Archive for October 2016

Initial Coin Offering

initial coin offering (ICO) explainedInitial Coin Offerings are enabled by Smart Contracts. Smart contracts execute the terms inside of them when the programmed condition is met. An ICOs will likely set a minimum amount of money to raise for their campaign.

Simple example:

A company wants to raise $1 million to develop and application. The company creates an Ethereum-based coin of their own with the initials XXX as the token name.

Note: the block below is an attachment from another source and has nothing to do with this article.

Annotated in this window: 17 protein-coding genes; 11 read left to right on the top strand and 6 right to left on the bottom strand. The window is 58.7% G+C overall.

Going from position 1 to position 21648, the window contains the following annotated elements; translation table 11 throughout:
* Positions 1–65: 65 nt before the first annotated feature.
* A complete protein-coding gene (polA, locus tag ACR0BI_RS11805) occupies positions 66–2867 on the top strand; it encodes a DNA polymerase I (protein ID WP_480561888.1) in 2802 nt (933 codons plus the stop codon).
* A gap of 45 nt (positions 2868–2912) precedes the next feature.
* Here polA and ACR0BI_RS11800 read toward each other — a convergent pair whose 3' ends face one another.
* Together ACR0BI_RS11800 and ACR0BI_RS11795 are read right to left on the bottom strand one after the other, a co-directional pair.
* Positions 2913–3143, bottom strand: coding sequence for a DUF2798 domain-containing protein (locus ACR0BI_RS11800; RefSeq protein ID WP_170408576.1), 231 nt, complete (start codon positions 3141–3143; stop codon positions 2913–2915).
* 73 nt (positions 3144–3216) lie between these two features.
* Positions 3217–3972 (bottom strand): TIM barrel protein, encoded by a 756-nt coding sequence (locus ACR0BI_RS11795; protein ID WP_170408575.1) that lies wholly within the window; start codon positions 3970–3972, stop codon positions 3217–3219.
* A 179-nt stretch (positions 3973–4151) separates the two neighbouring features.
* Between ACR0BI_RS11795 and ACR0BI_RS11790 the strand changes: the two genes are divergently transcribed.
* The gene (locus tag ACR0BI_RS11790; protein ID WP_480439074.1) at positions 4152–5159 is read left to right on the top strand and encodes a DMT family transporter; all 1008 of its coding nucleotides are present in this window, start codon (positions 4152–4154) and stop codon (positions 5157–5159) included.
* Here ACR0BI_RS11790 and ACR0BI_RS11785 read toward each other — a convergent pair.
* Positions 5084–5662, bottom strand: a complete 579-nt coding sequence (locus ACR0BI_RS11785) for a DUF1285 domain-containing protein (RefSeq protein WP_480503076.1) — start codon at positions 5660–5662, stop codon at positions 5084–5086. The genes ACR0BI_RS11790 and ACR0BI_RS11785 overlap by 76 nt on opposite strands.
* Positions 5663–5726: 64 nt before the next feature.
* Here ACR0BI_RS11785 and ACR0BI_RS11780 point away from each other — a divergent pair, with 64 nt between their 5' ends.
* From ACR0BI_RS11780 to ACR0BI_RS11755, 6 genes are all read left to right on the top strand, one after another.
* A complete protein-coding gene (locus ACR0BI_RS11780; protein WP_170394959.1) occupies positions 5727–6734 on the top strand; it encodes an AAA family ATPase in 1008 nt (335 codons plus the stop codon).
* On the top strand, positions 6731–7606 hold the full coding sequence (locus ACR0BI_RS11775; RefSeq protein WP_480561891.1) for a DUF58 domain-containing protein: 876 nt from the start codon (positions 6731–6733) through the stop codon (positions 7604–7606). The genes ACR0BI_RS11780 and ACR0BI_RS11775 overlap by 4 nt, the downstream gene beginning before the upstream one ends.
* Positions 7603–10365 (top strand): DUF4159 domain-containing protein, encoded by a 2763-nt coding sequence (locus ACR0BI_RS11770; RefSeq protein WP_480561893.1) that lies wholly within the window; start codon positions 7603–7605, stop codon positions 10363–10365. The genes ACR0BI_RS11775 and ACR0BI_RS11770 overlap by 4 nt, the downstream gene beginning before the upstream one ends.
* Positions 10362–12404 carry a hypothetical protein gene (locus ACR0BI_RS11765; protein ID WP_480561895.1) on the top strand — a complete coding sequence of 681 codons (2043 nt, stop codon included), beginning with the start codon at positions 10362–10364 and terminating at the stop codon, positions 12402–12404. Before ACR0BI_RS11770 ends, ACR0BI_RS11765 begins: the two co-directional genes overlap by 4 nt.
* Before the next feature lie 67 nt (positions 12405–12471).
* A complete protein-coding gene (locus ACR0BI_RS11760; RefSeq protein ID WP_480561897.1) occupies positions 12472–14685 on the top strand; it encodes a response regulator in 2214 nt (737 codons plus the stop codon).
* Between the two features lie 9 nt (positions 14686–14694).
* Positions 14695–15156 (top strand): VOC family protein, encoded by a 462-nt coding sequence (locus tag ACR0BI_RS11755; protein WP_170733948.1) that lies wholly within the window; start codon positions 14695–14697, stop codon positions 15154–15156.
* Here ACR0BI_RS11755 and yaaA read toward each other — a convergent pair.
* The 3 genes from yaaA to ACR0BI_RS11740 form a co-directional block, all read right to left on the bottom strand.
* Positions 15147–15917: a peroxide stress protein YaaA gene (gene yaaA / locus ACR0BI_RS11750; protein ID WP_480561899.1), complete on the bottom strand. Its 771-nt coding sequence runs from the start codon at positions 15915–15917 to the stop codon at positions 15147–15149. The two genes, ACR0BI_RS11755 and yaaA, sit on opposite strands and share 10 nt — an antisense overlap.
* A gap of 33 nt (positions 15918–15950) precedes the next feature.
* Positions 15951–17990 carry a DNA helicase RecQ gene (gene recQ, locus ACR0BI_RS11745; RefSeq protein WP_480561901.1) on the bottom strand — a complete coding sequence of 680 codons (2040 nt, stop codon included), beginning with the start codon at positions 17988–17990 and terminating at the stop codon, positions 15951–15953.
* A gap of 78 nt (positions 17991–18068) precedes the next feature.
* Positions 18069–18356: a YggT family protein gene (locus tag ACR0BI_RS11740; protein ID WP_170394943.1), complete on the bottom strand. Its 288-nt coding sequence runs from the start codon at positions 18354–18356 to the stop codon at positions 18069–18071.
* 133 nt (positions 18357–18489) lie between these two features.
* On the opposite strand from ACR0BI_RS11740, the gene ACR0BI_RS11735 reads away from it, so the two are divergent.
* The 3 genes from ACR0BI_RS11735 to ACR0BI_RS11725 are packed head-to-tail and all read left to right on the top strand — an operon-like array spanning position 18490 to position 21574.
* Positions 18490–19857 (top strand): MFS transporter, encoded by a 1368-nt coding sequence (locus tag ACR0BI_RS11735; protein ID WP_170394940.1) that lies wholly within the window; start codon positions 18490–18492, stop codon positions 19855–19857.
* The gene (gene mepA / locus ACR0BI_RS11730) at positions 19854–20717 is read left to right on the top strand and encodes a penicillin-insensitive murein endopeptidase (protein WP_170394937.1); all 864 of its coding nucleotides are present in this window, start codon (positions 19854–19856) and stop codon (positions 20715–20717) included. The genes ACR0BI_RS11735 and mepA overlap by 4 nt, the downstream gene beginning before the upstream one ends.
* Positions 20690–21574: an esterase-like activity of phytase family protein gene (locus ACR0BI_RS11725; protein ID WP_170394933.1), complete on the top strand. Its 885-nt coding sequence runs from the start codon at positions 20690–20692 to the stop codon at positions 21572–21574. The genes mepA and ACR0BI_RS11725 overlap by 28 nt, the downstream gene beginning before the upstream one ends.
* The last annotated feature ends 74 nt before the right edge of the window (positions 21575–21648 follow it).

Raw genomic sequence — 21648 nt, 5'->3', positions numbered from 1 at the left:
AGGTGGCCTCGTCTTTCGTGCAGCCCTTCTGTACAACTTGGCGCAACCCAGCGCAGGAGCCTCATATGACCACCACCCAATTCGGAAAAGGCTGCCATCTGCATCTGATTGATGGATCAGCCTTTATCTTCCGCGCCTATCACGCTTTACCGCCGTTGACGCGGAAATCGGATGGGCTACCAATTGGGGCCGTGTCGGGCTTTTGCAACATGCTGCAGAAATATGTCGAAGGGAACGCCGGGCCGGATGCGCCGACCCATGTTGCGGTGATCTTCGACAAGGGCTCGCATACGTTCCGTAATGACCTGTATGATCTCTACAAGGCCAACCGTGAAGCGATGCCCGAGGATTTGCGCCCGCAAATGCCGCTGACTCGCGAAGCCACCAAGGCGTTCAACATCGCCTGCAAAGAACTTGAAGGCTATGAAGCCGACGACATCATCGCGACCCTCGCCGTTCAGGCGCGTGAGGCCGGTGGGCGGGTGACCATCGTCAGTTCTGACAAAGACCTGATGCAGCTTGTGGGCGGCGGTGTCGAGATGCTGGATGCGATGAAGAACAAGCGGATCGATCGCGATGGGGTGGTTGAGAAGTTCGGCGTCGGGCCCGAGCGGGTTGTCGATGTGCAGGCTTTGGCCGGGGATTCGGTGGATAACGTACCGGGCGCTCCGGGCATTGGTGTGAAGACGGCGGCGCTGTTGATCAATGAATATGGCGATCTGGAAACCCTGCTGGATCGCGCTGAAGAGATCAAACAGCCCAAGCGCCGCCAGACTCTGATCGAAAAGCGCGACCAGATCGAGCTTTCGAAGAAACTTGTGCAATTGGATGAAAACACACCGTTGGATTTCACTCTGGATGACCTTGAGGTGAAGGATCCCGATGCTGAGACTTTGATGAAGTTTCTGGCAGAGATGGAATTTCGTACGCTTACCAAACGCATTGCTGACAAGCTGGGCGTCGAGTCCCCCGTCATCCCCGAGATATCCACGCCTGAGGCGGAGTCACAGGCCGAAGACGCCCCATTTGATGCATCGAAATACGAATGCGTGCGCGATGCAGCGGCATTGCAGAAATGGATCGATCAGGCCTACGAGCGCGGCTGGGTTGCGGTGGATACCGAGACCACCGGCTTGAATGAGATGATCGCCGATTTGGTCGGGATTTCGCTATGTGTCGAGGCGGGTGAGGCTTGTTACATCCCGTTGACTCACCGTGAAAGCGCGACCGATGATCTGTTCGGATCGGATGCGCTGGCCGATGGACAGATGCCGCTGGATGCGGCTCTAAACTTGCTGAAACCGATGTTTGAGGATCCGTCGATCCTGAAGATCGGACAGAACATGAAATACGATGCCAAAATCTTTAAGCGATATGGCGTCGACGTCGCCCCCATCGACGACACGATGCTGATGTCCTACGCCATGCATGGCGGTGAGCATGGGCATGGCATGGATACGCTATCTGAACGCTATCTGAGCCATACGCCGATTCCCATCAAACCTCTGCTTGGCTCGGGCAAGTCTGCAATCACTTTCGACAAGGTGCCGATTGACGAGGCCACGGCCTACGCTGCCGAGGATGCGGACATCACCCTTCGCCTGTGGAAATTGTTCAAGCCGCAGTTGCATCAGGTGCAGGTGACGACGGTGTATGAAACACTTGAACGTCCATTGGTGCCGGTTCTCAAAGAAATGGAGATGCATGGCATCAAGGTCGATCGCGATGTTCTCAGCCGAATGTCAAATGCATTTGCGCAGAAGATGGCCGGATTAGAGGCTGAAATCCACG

The company then decides that an investment of one (1) Ether is equal to 250 XXX coins. To make this real simple we’ll assume that Ether trade at $250. This means that the company will issue 1,000,000 XXX coins.

A day after the ICO goes live, the company sells all one million XXX coins and the smart contract releases the XXX coins to all buyers.

If the ICO did not meet its minimum funding requirement, all buyers get back the money that they’ve put in the ICO.

Coin holders are generally treated the same way as stockholders in a traditional IPO. If a company goes bankrupt and is liquidated in the process, the tokens will still exist as smart contracts but the value of the Coin will fall and might be rendered worthless.